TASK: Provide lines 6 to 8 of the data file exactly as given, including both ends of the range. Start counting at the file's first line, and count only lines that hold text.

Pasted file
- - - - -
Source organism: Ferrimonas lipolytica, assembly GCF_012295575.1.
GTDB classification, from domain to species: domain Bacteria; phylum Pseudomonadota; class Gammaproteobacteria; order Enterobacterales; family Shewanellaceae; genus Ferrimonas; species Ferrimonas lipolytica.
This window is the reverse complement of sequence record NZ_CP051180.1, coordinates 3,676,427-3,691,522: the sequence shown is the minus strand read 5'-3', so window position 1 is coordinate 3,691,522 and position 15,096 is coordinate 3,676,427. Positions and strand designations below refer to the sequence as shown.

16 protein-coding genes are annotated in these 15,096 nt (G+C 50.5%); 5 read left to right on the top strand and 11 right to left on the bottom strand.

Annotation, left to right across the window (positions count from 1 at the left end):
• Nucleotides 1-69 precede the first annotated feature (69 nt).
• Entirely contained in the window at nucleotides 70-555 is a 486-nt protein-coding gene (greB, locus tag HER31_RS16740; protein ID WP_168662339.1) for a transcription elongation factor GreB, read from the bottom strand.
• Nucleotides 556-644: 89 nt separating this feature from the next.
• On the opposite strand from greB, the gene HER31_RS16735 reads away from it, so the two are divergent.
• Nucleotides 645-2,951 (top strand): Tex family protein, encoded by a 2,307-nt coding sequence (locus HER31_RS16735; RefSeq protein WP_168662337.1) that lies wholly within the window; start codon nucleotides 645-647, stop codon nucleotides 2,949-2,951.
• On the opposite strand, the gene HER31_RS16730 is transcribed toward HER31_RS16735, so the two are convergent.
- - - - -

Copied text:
• Nucleotides 1-69 precede the first annotated feature (69 nt).
• Entirely contained in the window at nucleotides 70-555 is a 486-nt protein-coding gene (greB, locus tag HER31_RS16740; protein ID WP_168662339.1) for a transcription elongation factor GreB, read from the bottom strand.
• Nucleotides 556-644: 89 nt separating this feature from the next.